Saturday saw our Dakota taxi testing out on the wide expanses of Elvington airfield. A relatively low key event, the day was planned to test further the reliability of the Wasp engines following our winter overhaul work. It’s one thing to be running stationary on a Thunder day, but another altogether to have her taxiing under her own steam for the first time in quite a while.
Our Devon has also been showing promise, so our volunteer engineering team decided to run her too. Sadly, she reverted back to her old habits, with fuelling issues returning unexpectedly, despite behaving perfectly at the recent Thunder day!
The tests went very well. While the Dakota is still not quite perfect, it did highlight the few remaining faults, mainlŷ ignition related. Just like old racing cars, it’s only when you run these old engines for real that the truth is known. With us for the day to train our staff on handling techniques was Dakota pilot and engineer Mark Edwards. Mark proved invaluable, his Dakota flying experience allowed us to quickly track down elusive symptoms and using his experience, the team identified the remaining snags.
Joining us mid afternoon was a pretty Piper Cub, complete with period D Day invasion stripes. The three old aircraft made quite a picturesque sight sitting in the Yorkshire sunshine.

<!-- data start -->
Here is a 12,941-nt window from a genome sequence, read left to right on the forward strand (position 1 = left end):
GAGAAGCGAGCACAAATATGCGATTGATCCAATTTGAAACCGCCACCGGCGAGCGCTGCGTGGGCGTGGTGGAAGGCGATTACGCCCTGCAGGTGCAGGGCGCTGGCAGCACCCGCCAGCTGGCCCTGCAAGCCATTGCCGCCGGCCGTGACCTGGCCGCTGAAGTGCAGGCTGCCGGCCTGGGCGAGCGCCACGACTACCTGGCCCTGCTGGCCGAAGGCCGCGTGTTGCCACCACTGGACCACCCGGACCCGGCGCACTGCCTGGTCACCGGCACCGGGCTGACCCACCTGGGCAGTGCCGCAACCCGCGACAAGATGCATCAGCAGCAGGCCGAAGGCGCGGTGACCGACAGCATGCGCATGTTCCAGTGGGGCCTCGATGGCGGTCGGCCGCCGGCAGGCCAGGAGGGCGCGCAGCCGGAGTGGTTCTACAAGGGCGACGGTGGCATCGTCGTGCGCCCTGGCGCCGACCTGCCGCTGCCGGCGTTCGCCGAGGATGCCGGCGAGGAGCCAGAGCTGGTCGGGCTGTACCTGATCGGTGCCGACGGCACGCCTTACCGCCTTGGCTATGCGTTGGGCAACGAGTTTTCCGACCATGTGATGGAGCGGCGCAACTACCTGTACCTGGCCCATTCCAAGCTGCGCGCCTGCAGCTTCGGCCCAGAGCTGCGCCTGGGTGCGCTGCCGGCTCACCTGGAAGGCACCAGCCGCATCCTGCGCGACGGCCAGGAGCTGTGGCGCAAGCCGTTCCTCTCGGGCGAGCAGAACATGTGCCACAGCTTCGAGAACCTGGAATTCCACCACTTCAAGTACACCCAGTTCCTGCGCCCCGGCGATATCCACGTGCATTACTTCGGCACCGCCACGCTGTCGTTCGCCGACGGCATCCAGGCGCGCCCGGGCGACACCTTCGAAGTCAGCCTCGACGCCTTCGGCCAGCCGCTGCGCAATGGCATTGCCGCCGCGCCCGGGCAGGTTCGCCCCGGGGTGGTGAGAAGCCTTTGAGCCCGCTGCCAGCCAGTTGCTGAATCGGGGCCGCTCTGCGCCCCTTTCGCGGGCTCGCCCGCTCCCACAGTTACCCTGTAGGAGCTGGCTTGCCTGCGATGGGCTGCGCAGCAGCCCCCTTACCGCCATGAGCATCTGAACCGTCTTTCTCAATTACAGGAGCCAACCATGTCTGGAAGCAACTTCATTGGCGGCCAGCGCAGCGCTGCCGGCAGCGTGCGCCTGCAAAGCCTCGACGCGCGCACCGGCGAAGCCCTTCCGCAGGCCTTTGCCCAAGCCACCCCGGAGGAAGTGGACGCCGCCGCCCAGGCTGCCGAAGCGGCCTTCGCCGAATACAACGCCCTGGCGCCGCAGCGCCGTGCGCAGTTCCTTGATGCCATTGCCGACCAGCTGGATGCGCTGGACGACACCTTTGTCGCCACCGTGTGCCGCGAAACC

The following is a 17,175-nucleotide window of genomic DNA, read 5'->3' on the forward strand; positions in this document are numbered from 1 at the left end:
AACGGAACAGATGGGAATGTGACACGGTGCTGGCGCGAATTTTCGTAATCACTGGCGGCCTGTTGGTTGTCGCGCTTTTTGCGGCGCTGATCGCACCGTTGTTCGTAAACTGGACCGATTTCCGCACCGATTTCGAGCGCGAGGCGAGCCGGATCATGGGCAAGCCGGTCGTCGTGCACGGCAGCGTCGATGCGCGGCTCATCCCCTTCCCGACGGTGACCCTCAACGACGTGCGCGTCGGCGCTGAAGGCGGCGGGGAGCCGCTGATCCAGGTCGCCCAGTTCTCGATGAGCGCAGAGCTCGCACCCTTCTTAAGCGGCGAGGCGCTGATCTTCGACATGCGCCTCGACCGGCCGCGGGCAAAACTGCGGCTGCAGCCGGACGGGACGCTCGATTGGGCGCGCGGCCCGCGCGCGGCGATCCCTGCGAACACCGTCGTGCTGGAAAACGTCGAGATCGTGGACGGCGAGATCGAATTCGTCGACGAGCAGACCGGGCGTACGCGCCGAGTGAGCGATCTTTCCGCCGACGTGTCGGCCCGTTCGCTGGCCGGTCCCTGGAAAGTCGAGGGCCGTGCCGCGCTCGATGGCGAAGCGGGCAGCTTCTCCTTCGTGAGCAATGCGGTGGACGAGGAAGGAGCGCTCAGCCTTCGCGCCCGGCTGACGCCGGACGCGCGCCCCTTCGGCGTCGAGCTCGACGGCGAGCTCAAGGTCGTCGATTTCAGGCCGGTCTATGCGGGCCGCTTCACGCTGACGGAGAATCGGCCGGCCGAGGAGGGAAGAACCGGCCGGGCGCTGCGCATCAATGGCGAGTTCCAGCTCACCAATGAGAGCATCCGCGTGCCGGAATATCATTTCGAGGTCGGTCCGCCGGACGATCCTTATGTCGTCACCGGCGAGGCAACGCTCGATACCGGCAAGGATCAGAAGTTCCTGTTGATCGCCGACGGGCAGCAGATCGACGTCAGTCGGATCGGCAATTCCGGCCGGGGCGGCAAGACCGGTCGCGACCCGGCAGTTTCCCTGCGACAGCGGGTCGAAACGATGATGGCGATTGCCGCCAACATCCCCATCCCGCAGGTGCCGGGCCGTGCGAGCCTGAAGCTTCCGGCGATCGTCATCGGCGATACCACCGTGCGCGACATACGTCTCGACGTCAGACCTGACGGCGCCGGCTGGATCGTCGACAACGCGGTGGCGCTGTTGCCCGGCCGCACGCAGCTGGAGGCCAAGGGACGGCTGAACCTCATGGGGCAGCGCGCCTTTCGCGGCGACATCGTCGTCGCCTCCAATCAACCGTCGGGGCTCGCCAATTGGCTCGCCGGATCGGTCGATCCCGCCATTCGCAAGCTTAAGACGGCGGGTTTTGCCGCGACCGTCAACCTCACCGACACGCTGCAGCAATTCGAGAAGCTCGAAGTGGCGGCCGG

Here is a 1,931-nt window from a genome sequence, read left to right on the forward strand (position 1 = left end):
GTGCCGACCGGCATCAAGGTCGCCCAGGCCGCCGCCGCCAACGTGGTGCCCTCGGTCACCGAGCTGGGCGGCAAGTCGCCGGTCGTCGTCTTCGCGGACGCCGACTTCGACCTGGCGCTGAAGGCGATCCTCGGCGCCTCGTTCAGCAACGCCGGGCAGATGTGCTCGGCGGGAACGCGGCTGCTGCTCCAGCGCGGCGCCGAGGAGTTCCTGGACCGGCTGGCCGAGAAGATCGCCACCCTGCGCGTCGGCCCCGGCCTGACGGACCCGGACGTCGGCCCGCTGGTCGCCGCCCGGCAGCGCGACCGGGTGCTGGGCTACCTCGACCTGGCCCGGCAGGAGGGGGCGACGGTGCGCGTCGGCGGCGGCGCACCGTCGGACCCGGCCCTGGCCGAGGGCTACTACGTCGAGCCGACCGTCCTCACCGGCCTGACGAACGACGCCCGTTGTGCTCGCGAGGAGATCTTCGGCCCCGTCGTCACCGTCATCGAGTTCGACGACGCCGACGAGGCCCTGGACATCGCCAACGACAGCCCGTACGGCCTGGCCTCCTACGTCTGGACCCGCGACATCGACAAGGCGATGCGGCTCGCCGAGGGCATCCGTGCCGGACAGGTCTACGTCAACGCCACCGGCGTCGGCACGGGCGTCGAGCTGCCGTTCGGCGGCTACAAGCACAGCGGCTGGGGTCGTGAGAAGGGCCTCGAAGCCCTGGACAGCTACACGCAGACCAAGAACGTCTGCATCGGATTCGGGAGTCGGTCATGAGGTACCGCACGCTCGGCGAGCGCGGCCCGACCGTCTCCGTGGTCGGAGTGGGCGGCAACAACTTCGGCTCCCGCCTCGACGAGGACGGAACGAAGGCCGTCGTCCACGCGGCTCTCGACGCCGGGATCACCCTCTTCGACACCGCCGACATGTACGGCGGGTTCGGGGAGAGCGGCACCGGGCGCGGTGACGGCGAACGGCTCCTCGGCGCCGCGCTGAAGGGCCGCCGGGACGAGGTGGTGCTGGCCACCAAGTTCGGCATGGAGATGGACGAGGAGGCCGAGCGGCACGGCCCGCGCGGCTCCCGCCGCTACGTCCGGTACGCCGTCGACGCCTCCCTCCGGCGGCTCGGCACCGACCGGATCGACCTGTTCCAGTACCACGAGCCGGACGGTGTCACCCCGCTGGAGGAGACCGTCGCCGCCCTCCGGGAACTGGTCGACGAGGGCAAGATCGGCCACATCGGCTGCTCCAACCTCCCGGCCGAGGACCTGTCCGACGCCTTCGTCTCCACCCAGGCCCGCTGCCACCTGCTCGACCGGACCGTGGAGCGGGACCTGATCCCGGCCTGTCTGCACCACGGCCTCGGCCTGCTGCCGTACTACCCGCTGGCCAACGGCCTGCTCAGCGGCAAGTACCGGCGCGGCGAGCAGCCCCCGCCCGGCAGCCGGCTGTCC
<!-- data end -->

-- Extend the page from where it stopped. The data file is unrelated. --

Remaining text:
It was great to see the old Dakota moving under her own steam, not resting against the chocks as the engines ran up. On the second run, Mark, with Andre Tempest in the co pilot seat and Graham Sharpe on board as engineer, ventured gently out onto the runway, the vast length of Elvington’s tarmac before them. A gentle run along part of it was a nice bonus after the hard work over winter.
Several visitors asked why we were doing this. Quite simply, just like old classic cars, these aircraft can suffer from ‘standing-itis’. Long periods of inactivity can develop faults, even on modern military jets. The more frequently they run, the more reliable these old aircraft actuallŷ become.
It’s hoped that by running the Dakota and others regularly we will help keep them fit. And as they enjoy the excercise, so more visitors will be able to enjoy the sight and sound of these big radial engines.
The inevitable question was also, “will we ever carrŷ passengers?” That’s something that has a whole list of hurdles to overcome in this modern age, perhaps a discussion for another time.
The final query was, “what happened to the BBMF?” Well, their Dakota decided that it would go unserviceable on Saturday. Proof that perhaps even a team of Royal Air Force engineers can’t make these old ladies run if they don’t want to…. The consolation prize, however, was a Spitfire flyby late in the afternoon. A Merlin is always a nice way to finish the day.